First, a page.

"The opposite of poverty is not wealth, it’s justice."
Dean Tufano of Oxford’s Saïd Business School reminded the audience of this quote by American lawyer and rights activist, Bryan Stevenson, during his farewell speech last Friday to the school’s graduating class.
His message was that business schools still don’t put enough emphasis on the pursuit of justice and that as this class moves on to leadership positions on the world stage, hopefully with the aim of ‘tackling world-scale problems’, we must not forget the importance of justice in our societies.
For me, as a Pakistani lawyer and member of this graduating class, his words couldn’t have been more profound.
They re-affirmed my belief that no amount of wealth or social stature could replace the need for living in a society with equal justice.
Access to justice remains a world-scale problem and the issue is of even greater importance for countries such as Pakistan.
In fact, for us in Pakistan, it is not merely a matter of equal justice but, more significantly, of accessible and timely justice.
At the end of 2017, there were more than 1.8 million cases pending before the courts in the country. As of August 2018, there were 36,344 cases pending before the Supreme Court alone — a number that has doubled since 2009.
This number includes 294 constitutional petitions, 177 human rights cases and 59 suo moto matters.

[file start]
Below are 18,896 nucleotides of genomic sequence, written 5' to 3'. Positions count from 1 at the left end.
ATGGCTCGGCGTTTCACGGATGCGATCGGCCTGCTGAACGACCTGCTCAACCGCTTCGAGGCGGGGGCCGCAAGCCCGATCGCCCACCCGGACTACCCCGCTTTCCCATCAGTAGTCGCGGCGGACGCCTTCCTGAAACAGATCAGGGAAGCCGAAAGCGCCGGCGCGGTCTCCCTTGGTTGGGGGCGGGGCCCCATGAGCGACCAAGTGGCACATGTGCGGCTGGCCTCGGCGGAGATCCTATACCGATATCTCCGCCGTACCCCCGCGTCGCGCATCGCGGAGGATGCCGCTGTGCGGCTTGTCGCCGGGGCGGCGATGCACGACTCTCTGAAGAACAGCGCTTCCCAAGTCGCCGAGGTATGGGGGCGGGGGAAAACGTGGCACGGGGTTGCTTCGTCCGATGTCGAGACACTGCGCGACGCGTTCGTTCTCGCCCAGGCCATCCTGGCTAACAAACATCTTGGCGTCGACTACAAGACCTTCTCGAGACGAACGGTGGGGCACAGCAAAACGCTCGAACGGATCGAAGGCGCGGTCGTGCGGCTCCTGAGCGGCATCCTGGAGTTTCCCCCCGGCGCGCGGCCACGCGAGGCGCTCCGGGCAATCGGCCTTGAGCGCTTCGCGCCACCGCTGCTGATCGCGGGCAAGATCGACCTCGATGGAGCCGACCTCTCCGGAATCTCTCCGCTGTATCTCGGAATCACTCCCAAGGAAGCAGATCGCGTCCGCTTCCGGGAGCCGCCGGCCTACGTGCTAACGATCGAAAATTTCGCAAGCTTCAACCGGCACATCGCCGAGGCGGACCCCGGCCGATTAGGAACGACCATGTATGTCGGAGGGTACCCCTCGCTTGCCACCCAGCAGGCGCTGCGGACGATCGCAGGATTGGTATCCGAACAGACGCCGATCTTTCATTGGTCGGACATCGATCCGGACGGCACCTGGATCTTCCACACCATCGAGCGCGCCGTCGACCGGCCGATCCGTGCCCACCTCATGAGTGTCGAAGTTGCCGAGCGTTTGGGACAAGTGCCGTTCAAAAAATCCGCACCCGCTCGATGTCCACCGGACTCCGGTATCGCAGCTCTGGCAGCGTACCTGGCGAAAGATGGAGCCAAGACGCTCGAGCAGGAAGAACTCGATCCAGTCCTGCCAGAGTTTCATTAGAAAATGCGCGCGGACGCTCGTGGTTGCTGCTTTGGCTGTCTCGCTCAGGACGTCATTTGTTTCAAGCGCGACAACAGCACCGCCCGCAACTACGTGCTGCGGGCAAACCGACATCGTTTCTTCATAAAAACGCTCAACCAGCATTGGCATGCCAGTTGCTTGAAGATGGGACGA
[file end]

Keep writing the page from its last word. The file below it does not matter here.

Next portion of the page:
These few cases take up a significant amount of the superior court’s time and get disproportionate media coverage, whereas many other cases impacting human liberty take decades with little or no public attention.
The acquittal in 2016 of Mazhar Hussain, who had already died in prison two years earlier and hence couldn’t be around to see justice prevail, took around 12 years since the day he was initially awarded the death penalty.
The minimum monthly wage for unskilled workers in Pakistan is Rs15,000, with many household and farm workers making even less than this meagre amount.
According to the Economic Survey 2018, 24.3 per cent of the country’s population, around 51 million people, was living below the poverty line in 2015-16. Moreover, only 58pc of the population can be considered to have achieved some level of literacy.
Are we to imagine that this significant percentage of the population with limited financial resources and little or no literacy has no need for access to justice?
How can any of them even achieve legal literacy and awareness, let alone have the means, to approach the courts or engage a lawyer?
There are now around 100,000 lawyers in Pakistan and tens of thousands of law students enrolled in the country’s few dozen government and private law colleges.
In a country where wealth is concentrated in the hands of the few and where the top 10pc of the population earns around 27.6pc of the national income, the legal fraternity is obviously only geared towards servicing the needs of the top 10-20pc of the population.
Even then, many lawyers in Pakistan struggle to earn a decent living and complain of being under paid daily wagers.
One of the main issues leading to slow case disposal, in addition to issues related to shortage of judges and lack of judicial resources, is the trend of seeking constant adjournments from the courts on one pretext or the other and using delaying tactics to avoid the final decision of a case.
This is partly linked to the low income of many lawyers and the inability of their clients to pay proper fees, resulting in a situation where the lawyer keeps on taking additional fee, in small amounts, for each hearing.